Yes, at my height a bigger horse is desirable, but a draft cross or an OTTT, to name two, are definitely options I'd think about if I needed another horse. Do you have any favorite breeds, for dressage or otherwise? If so, what do you like about them? Does color sway you? Does your preference change as your age changes? Etc.
Hmmm, just realized I'm segueing into a new topic :)


Anonymous said…
I think it's wonderful when people with horses of all shapes, sizes and breeds do dressage at any level - it's good for horse and rider both mentally and physically. My horses (well, maybe not Pie) and I enjoy the challenge of even the "baby" dressage we do.
Oak Creek Ranch said…
Stop beating yourself up already! We all love different breeds, and that's okay. How boring would it be if we all rode the same kind of horse? When I was younger, I had a definite preference for Arabians. But then I got tall (5'9" like you) and the dangling leg thing wasn't good. I rode a wonderful schoolmaster TB when I started doing dressage and fell in love with that breed. Later, we mortgaged the farm so to speak and bought a Friesian. He was awesomely gorgeous with presence and flair -- and he was far too difficult for an amateur like me to ride. Now I have a Paint and he is my favorite horse of all time - he has TB conformation poking through and sensitivity - but also QH common sense. ...they're all great in my books. (sorry to go on and on).
Carol said…
Kate, you made me laugh with "maybe not Pie" :) SOme horses just don't like it. My Appaloosa would much rather be on the trail.
Annette - wow. You had a Friesian. I remember you saying that. I wonder if you've ever done a post about him and I missed it? I love the Paint you ride now. His thoroughbred genes (he probably has them wouldn't you say?) show. Having that and a sound mind is perfect.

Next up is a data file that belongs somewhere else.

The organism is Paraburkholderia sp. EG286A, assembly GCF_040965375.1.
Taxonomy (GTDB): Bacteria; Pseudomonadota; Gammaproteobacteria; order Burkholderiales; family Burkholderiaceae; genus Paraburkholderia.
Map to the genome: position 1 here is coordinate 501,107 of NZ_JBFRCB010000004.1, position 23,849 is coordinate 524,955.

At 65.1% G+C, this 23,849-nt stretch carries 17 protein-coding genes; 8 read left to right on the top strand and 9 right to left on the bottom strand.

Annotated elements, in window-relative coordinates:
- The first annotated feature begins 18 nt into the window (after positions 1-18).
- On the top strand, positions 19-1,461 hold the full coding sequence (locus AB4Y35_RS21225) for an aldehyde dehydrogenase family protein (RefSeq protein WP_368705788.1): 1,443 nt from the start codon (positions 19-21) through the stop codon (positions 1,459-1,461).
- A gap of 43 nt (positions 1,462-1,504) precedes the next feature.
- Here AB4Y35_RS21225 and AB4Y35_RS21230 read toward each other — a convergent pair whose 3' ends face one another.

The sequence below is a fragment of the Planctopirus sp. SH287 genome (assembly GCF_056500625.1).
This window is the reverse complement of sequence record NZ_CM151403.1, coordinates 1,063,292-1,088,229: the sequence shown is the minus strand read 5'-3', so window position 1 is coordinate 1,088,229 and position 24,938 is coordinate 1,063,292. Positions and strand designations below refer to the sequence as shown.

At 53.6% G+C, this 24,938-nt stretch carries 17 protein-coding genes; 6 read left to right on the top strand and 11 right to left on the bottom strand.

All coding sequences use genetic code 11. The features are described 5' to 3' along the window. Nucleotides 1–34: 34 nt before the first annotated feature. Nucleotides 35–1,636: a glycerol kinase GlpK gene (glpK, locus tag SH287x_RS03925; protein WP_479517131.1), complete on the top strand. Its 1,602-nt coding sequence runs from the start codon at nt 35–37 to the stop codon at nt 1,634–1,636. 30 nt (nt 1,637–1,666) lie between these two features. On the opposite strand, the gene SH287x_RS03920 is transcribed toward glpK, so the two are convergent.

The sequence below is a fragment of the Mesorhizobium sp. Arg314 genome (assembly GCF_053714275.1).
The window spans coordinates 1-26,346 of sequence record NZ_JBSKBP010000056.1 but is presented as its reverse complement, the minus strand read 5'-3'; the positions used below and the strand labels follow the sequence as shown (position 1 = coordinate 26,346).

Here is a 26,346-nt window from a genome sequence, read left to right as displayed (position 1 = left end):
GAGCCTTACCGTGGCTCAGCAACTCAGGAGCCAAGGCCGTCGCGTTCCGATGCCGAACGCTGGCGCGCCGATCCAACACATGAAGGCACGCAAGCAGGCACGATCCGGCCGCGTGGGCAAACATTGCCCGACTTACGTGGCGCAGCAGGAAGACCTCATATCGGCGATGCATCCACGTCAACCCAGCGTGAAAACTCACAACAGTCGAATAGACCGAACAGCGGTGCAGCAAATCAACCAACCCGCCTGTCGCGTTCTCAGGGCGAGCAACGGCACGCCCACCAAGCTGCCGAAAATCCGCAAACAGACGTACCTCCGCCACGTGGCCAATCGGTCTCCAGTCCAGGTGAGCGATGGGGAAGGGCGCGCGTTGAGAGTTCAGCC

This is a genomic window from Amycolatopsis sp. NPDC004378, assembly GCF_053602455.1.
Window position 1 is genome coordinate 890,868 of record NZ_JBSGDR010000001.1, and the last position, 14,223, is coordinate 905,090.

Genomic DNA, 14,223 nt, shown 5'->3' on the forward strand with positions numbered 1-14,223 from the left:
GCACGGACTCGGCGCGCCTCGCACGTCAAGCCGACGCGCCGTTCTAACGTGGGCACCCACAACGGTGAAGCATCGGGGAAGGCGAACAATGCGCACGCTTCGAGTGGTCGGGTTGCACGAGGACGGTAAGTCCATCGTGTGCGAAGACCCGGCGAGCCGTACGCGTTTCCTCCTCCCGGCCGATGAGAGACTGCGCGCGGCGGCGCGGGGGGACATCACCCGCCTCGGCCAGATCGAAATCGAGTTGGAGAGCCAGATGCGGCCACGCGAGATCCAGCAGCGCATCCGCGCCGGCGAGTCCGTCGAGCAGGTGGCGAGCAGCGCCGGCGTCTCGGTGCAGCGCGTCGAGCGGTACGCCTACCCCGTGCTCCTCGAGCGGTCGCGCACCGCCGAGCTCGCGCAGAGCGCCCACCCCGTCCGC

Sand. said…
: ) I dabbled in the OTTBs but fell in love with a little 14.3 hh reg. Quarter horse (who's a third TB anyway). He's PERFECT for me and while we're hoping to start showing in dressage this summer and he's TWELVE, I have a strong belief that we'll someday make first level, just because we've both got so much heart when together. : )
I don't mind you saying you'd rather do dressage on Warmbloods. That just leaves more "off-breeds" for me! ;)
Lori Skoog said…
One thing is for sure...dressage can help riders of all disciplines, weather you ride Western, jumpers or whatever. We all have preferences for particular breeds, but at the same time can appreciate others. One of the most beautiful musical freestyles I have ever seen was done by a Shire stallion. To have a good relationship with any horse there has to be communication and respect (and the respect part has been missing in some very high level riders who regard their horses as machines).
Jeni said…
You know, I was going to email you with some fun ribbing about that comment but haven't had time.

It was going to be opened with "My Percheron can do anything your Warmblood can do - but bigger!" hahaha!

I LOVE my Rosie (Percheron x Belgian) and we are currently schooling Training level - canter is our hang up - but having "learned" what I know about dressage on a big ole Dutch Warmblood called Karaat, who is really up hill I can definitely see why they are favorites aside from the TB guys.

I love seeing the diveristy of Dressage. Any horse can do it, all horses benefit from it.
Ha - you busted yourself! ;)

I thought about giving you some ribbing - coming from the "ottb's are way under-appreciated as dressage horses" camp...

My understanding is that the prejudice for warmbloods as dressage mounts is shoulder / movement related... but often I see (famous) warmbloods who have big gait capability but lack purity in their gaits... ie - opposing legs in the extended (expensive) trot out way of synch - front leg extended very far out, not matching the reach of the hind leg - flashy but not correct.